Change is the only reliable constant. I sometimes wished I could pledge my life to a convincing reality. For me, what is derived from facts or beliefs in our culture often lacks a vital ingredient – the acceptance of the continuous process of harmony unfolding from cycles of necessary chaos – so I watch the river flowing and imagine stories and create worlds.

four weeks old

Though my childhood had its trials, I was lucky to be held during my early years, both physically and metaphorically, which gifted me with a sense of basic trust, a right to exist, a right to question, and a playful irreverence. Maybe this is why my little wisdoms play with facts and beliefs, dust the inner mirror, value what is emerging, the ever higher level of coordinates of truth and beauty, like a trajectory of the love I received.

For someone not held at birth, change can be dreaded, or seen as a means of escape from an unsafe environment. What we all have in common, is a longing for sufficient containment, and periods of relaxation.

Some years ago, I walked up the stairs of the Social Services centre where I worked. The building had two sections of offices that mirrored each other in design, with exactly the same stairway on each side. A lift in the middle accesses both sections. Being lazy, I usually took the lift up to the third floor, though I liked to take the stairs down on the far side. On this particular day I wanted exercise, and time to ponder a logistic problem. Steeped in thought, I headed for the staircase in sight. Arriving at my floor, I entered the office with its familiar layout and was hit by a sense of total disorientation. Wrong, all wrong, on my desk sat a row of bright, fluffy soft toys, not the company I had round my computer. In a split-second I noticed other irregularities, the quality of light – a smell of heady perfume. The entire atmosphere in this office was alien, the wrong music – alien to my expectations.

 

M. C. Escher

First thought – I must have time-jumped, returned from the past – my mother often marvelled at my vivid imagination. More laser-fast thoughts – perceptions are tenuous and dreamlike reality is self-made and its boundaries are fragile. Calling in episodes of lucid dreaming, my fear switched to wonder, until I grasped the situation. With my thoughts dwelling in abstract orbs, I had walked up the wrong set of stair, expecting to see my desk, which was however in the other, mirror-part of the building.

Being sandwiched between two realities, the expected and the unexpected, the cognitive familiar and the unknown, tends to cancel time for an instant, long enough to escape the compulsion of identifying with objects or thoughts. Shocked awake, the mind is free and spacious, a delightful state.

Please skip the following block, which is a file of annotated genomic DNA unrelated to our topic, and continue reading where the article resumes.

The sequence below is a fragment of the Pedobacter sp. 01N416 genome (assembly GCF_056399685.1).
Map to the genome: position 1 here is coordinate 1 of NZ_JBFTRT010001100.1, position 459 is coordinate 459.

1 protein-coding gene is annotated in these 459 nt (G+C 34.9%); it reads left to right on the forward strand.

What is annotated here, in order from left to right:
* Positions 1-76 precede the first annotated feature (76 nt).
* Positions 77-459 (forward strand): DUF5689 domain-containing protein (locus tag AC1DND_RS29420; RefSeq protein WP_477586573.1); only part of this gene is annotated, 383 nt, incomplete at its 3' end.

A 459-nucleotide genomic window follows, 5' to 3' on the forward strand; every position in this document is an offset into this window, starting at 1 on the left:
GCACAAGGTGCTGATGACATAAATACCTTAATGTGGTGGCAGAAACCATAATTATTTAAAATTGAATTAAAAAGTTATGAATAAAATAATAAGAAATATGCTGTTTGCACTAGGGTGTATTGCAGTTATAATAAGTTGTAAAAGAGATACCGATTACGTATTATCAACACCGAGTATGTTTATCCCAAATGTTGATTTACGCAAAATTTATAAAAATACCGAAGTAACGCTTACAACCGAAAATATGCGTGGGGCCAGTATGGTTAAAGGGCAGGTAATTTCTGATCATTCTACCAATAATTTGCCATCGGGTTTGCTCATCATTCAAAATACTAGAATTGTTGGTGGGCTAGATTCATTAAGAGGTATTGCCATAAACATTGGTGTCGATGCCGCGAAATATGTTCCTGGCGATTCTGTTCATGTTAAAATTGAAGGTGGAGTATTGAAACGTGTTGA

Disorientation, if tolerated, can bring a sudden glimpse of unidentified consciousness in action.

Not discounting trance and meditation, or the vast variety of personal experience – mind and body work in synergy if we loosen up our ideas and learn to relax. In synergy the combined intuitive intelligence of body/brain and the collective mind brings us into resonance with a reality beyond our comprehension – the reflection of a universal order. Not a miracle.

As a child I once dived into a swimming pool. The brilliant sky was of the same blue as the tiles that lined the floor and walls of the pool, which would have been fine had I not opened my eyes under water – the blue world overwhelmed. I lost all sense of direction and panicked. With no way out, I instinctively shut my eyes, which calmed my racing heart and allowed my muscles to relax. My body naturally floated upwards.

I later learned, during experiential Sufi practices, that apt intentional exposure to situations depriving us of habitual coordinates, can prepare us to face change, the unknown, with less stress and more equanimity.

Have you had moments of disorientation – even if it was putting a cup to your lips expecting coffee and tasting tea?

*    *    *

The theme of ‘disorientation’ came up after recent posts by a blogger friend, Joe Linker (see blog roll), on Buckminster Fuller – his thoughts on synergy are powerfully relevant today – http://en.wikiquote.org/wiki/Buckminster_Fuller

… We are now synergetically forced to conclude that all phenomena are metaphysical; wherefore, as many have long suspected — like it or not — ‘life is but a dream’ …

Buckminster Fuller

So we might as well dance … http://www.youtube.com/watch?v=pXpaI5IMQsg&feature=related